France/Federal Republic of Yugoslavia/Germany/Hungary
Director: Emir Kusturica
Our synopses give away the plot in full, including surprise twists
Yugoslavia, 1941, 1961, 1992. Part One: The War, 1941. Blacky and Marko, two drunken and roguish Serbs join the Communist Party as Nazi bombs fall on Belgrade. They steal German weapons for personal gain, rather than donating them to partisans. The Nazis search the entire city for the pair who hide in the basement of Marko’s grandfather. Blacky’s pregnant wife gives birth to a son, Jovan, but she dies in childbirth. Three years later, Marko and Blacky rescue Blacky’s mistress, an actress named Natalija from her Nazi lover, shooting him. The three are later ambushed by Franz, who survived the attack. Blacky is captured, but Marko later returns to rescue his friend, killing Franz. A wounded Blacky recovers in the basement.
Part Two: The Cold War, 1961. Marko is a prominent official in Tito’s Yugoslavia. He has convinced Blacky and those who were also living in the basement that World War Two continues above them. They produce the weapons that has made Marko a wealthy man. Marko and Natalija, now a couple, are invited to the wedding of Jovan, during which Blacky and Jovan agree to fight the Nazis. They escape when a chimpanzee commands a tank and destroys the basement. Stumbling upon a set recreating Marko’s wartime heroism, Blacky shoots the actor playing Franz. Jovan accidentally drowns in the sea whilst Blacky is distracted.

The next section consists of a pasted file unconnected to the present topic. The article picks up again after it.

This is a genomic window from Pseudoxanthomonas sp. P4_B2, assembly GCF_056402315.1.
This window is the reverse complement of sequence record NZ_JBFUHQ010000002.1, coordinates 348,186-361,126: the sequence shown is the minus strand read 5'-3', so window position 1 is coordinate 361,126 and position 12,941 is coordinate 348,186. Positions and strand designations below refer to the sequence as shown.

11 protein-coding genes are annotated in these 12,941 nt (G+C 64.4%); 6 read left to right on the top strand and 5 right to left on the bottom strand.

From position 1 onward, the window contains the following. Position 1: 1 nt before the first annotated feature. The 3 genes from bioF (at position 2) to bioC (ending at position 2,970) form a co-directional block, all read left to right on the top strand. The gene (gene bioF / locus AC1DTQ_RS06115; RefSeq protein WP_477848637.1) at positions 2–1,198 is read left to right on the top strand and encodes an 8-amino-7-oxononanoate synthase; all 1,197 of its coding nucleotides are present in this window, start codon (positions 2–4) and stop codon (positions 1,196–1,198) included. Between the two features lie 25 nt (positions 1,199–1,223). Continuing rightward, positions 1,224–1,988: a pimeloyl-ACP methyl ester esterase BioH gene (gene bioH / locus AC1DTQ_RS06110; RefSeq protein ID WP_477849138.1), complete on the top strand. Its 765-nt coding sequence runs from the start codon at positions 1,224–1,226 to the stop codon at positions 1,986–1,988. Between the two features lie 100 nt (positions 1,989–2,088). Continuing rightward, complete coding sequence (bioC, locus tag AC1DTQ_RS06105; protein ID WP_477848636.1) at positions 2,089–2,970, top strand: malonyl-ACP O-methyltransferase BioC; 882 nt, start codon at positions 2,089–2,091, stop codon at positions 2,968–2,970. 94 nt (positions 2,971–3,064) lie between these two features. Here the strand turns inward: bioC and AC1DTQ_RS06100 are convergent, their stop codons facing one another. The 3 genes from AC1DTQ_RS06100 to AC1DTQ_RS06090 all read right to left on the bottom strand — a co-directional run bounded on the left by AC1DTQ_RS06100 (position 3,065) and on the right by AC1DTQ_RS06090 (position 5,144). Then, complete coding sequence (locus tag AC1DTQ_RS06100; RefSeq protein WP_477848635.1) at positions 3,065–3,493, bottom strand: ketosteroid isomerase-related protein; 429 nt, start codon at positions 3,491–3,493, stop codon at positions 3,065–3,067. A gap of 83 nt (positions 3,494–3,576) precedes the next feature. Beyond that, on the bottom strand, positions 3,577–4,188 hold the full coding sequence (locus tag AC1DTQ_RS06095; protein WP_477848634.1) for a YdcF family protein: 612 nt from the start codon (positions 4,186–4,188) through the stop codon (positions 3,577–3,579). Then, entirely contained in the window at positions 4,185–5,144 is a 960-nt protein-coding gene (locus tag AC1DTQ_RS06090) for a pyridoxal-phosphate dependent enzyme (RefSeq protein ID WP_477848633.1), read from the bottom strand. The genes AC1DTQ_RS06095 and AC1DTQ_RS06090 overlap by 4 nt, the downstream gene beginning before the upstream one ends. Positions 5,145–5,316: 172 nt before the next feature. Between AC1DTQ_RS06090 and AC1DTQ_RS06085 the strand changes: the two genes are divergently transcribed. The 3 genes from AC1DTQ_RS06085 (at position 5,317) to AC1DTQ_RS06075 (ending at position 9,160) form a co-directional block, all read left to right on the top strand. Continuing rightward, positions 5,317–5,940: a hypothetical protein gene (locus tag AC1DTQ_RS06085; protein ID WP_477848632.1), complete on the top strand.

Part Three: The War, 1992. Blacky is a patriotic warlord, mourning his son. Marko continues to deal arms. Marko’s simple brother Ivan, who lived in the basement for twenty years kills Marko in revenge, then hangs himself. Blacky’s men finish off Marko and also kill Natalija. When Blacky discovers their identity, he stumbles into the church Ivan hanged himself in, sees the ghost of his son in the well, and drowns himself. In a final dream sequence, the characters reconvene for Jovan’s wedding, whilst Ivan tells the camera “once there was a country….”